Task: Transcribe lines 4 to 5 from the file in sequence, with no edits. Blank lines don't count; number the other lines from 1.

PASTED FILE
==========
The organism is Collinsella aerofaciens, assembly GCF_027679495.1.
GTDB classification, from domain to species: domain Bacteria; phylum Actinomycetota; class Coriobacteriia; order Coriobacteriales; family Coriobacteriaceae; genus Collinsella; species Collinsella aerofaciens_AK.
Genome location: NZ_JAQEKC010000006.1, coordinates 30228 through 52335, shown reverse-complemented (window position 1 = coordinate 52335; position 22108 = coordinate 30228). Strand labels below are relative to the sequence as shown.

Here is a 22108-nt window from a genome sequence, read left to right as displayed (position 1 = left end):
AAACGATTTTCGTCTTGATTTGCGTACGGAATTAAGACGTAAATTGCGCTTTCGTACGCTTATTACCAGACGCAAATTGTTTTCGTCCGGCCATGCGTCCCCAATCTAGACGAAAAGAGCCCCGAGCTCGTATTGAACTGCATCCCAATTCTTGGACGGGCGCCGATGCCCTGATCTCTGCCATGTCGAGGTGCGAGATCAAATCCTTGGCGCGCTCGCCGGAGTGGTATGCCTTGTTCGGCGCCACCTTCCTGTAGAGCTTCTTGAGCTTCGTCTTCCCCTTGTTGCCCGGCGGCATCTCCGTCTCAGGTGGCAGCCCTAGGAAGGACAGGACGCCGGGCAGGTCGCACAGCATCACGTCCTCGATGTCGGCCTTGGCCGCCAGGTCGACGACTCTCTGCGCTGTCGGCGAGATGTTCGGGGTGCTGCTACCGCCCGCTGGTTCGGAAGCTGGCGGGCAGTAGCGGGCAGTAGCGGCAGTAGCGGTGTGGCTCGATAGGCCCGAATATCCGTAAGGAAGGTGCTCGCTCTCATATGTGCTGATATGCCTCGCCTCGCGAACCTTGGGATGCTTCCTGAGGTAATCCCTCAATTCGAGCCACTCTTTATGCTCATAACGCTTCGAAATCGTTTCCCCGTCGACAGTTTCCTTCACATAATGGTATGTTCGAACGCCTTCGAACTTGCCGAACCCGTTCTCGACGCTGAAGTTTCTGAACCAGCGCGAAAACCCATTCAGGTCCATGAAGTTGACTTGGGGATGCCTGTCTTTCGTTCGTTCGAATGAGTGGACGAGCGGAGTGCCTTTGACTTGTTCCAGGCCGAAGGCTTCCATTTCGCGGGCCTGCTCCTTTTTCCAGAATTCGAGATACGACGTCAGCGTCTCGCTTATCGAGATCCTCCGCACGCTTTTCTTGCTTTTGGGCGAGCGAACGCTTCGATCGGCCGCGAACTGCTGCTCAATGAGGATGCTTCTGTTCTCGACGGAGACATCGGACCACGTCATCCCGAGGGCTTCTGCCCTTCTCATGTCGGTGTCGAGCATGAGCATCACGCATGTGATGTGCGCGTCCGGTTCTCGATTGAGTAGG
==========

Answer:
Here is a 22108-nt window from a genome sequence, read left to right as displayed (position 1 = left end):
AAACGATTTTCGTCTTGATTTGCGTACGGAATTAAGACGTAAATTGCGCTTTCGTACGCTTATTACCAGACGCAAATTGTTTTCGTCCGGCCATGCGTCCCCAATCTAGACGAAAAGAGCCCCGAGCTCGTATTGAACTGCATCCCAATTCTTGGACGGGCGCCGATGCCCTGATCTCTGCCATGTCGAGGTGCGAGATCAAATCCTTGGCGCGCTCGCCGGAGTGGTATGCCTTGTTCGGCGCCACCTTCCTGTAGAGCTTCTTGAGCTTCGTCTTCCCCTTGTTGCCCGGCGGCATCTCCGTCTCAGGTGGCAGCCCTAGGAAGGACAGGACGCCGGGCAGGTCGCACAGCATCACGTCCTCGATGTCGGCCTTGGCCGCCAGGTCGACGACTCTCTGCGCTGTCGGCGAGATGTTCGGGGTGCTGCTACCGCCCGCTGGTTCGGAAGCTGGCGGGCAGTAGCGGGCAGTAGCGGCAGTAGCGGTGTGGCTCGATAGGCCCGAATATCCGTAAGGAAGGTGCTCGCTCTCATATGTGCTGATATGCCTCGCCTCGCGAACCTTGGGATGCTTCCTGAGGTAATCCCTCAATTCGAGCCACTCTTTATGCTCATAACGCTTCGAAATCGTTTCCCCGTCGACAGTTTCCTTCACATAATGGTATGTTCGAACGCCTTCGAACTTGCCGAACCCGTTCTCGACGCTGAAGTTTCTGAACCAGCGCGAAAACCCATTCAGGTCCATGAAGTTGACTTGGGGATGCCTGTCTTTCGTTCGTTCGAATGAGTGGACGAGCGGAGTGCCTTTGACTTGTTCCAGGCCGAAGGCTTCCATTTCGCGGGCCTGCTCCTTTTTCCAGAATTCGAGATACGACGTCAGCGTCTCGCTTATCGAGATCCTCCGCACGCTTTTCTTGCTTTTGGGCGAGCGAACGCTTCGATCGGCCGCGAACTGCTGCTCAATGAGGATGCTTCTGTTCTCGACGGAGACATCGGACCACGTCATCCCGAGGGCTTCTGCCCTTCTCATGTCGGTGTCGAGCATGAGCATCACGCATGTGATGTGCGCGTCCGGTTCTCGATTGAGTAGG